Former IDOC inmate Anthony Gay talks solitary confinement at NPEP Transforming Criminal Justice roundtable


Brian Cassella/Chicago Tribune/TNS

Anthony Gay, a former inmate in the Illinois Department of Corrections.

Samantha Aguilar, Reporter

Content warning: This story contains mentions of self-harm.

Anthony Gay, a former inmate in the Illinois Department of Corrections, recounted the isolation he felt during his 22 years in solitary confinement during Northwestern Prison Education Program’s roundtable Tuesday.

The discussion on solitary confinement featured attorney Maggie Filler and Daniel Greenfield, a Supreme Court and Appellate Counsel, both with the Roderick & Solange MacArthur Justice Center.

According to the Association of State Correctional Administrators and Yale Law School, an estimated 80,000 people are currently held in solitary confinement in U.S. prisons, not including those in county jails, juvenile facilities or immigration and military detention centers.

Solitary confinement also sets prisoners up for failure upon reentry, Greenfield said. There are no programs for reintegration to society and even after being released from solitary confinement, many people suffer from PTSD and struggle with social interactions.

“We’ve created this alternative society that exists out of sight and out of mind with minimal oversight,” Greenfield said.

Gay was introduced to this “alternative society” at 12 years old. After a fight with another boy who accused him of stealing a hat and a $1 bill, he said a detective interrogated and coerced him into pleading guilty for robbery instead of battery, resulting in a longer sentence.

Once in prison, a fight put him into solitary confinement and his decades-long struggle with mental illness began.

Gay bared his scars at the roundtable when he said he had to self-harm in order to survive. He said being able to interact with nurses and correctional officers, even in those extreme circumstances gave him the social stimulation he needed to live.

“I lost my social identity,” Gay said. “I had no one to say ‘Anthony, you’re a person.’”

Many incarcerated people Gay knows would self-mutilate, make a fake weapon or pretend they were going to escape, knowing they would get years added onto their sentence, in order to get out of solitary confinement even for a short amount of time. He grew somber as he described multiple other friends who have “deteriorated” in solitary confinement.

As his behavior worsened with time, Gay said he was prosecuted and had years added on to his sentence instead of getting treatment.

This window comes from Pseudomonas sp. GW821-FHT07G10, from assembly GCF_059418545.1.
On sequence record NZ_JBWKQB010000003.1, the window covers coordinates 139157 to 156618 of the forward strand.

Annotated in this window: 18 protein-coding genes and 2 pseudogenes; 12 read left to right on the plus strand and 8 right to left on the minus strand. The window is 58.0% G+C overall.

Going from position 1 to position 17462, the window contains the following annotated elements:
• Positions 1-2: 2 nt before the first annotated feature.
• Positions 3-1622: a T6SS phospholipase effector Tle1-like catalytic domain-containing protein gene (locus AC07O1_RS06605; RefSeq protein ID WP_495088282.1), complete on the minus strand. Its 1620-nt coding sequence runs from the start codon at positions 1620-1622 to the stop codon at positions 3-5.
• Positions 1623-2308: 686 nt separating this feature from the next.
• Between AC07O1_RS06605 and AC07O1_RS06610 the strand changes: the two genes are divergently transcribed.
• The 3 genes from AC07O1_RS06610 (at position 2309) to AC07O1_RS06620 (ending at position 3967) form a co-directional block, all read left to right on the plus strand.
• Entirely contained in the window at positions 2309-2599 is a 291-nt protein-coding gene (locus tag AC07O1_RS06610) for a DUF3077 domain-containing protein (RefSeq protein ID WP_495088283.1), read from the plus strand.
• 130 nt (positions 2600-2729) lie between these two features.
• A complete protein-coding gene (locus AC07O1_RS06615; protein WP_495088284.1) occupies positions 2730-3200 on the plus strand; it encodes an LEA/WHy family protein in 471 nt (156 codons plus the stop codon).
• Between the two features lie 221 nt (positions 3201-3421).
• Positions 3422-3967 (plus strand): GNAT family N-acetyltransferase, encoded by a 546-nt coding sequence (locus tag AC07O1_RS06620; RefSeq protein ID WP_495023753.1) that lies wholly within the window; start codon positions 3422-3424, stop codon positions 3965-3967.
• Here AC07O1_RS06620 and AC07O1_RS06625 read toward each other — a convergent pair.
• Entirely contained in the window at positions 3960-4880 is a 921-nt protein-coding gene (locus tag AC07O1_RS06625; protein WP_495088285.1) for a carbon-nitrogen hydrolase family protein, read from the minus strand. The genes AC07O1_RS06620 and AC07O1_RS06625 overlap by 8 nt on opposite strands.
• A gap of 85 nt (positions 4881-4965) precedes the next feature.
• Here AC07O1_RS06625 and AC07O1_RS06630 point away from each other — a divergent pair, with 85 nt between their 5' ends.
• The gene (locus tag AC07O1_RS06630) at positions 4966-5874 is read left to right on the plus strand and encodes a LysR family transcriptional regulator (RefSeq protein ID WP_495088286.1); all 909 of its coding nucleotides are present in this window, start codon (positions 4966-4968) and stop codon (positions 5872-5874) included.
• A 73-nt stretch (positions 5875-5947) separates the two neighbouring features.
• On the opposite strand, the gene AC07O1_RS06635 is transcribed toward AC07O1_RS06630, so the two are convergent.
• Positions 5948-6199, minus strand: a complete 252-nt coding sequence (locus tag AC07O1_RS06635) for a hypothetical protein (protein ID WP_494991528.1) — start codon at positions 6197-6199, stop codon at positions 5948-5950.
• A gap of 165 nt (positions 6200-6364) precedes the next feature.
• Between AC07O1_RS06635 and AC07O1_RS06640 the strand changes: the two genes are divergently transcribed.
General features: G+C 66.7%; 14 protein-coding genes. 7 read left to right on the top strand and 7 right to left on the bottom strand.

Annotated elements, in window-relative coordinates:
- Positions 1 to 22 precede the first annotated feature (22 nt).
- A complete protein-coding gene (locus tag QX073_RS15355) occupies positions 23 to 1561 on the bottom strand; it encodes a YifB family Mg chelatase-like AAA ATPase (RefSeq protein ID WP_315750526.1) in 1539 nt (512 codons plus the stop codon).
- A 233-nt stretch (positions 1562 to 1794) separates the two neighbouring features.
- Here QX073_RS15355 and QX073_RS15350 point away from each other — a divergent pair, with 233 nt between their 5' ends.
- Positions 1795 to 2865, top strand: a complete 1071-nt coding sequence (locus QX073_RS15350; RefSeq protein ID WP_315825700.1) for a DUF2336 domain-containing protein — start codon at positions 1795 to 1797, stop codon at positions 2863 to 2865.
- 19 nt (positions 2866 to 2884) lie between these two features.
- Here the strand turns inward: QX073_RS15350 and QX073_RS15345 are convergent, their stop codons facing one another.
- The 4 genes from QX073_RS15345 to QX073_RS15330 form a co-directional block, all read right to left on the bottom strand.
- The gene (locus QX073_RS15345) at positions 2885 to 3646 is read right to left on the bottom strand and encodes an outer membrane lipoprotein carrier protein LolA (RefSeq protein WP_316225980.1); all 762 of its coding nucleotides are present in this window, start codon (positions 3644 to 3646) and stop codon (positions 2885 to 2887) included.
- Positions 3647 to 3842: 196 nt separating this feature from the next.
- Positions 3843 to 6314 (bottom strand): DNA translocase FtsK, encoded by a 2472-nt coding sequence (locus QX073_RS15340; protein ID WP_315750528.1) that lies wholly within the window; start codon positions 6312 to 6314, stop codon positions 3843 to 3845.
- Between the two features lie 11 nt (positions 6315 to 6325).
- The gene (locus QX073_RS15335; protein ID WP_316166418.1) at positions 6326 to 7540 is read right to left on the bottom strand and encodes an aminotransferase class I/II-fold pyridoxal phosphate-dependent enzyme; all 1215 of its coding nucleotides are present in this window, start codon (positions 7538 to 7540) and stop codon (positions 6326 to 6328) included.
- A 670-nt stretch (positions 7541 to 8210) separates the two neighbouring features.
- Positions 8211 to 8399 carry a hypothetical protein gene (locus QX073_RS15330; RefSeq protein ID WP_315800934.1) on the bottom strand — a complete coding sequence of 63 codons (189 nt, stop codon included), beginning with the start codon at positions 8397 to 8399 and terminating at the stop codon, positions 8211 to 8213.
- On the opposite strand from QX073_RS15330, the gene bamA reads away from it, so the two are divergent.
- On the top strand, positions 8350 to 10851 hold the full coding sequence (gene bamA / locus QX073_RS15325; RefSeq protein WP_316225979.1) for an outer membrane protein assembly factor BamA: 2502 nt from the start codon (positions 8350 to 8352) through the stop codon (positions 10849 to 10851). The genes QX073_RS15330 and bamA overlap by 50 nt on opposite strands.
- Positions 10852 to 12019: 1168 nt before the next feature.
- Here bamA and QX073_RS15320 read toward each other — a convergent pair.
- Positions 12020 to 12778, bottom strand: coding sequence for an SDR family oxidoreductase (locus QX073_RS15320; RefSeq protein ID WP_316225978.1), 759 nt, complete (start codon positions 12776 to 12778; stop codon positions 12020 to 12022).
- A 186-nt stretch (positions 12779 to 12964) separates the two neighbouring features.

“Their response was, ‘You’re going to die in solitary confinement for your mental illness,’” Gay said.

The Prison Litigation Reform Act enacted in 1996, Filler said, makes it almost impossible for incarcerated people to seek better conditions through lawsuits. The physical injury requirement under the act says a prisoner cannot file a lawsuit for mental or emotional injury unless they can show physical injury as well.

New legislation out of the Illinois General Assembly aims to limit solitary confinement in the IDOC. House Bill 182 sponsored by State Rep. La Shawn Ford (D-Chicago), called the Anthony Gay Isolated Confinement Restriction Act, would limit solitary confinement to 10 consecutive days and no more than 10 days in a six-month period in the IDOC. It also ensures that inmates would have access to a long list of activities including job assignments, educational classes and group therapy.

Solitary confinement has been highly contested recently among policymakers and criminal justice experts because of the serious mental and physical effects it has on inmates. Filler said effects range from the psychological including depression, hallucinations and paranoia to the physiological, including malnutrition and death.

If incarcerated people are allowed to leave the cell for an hour a day for recreation, they are subject to a strip search which discourages many people from using that time.

“People really don’t have a sense of how dehumanizing even general population prisons are,” Filler said. “Our society’s current response to issues is just more prison.”

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Twitter: @samanthaagu1lar

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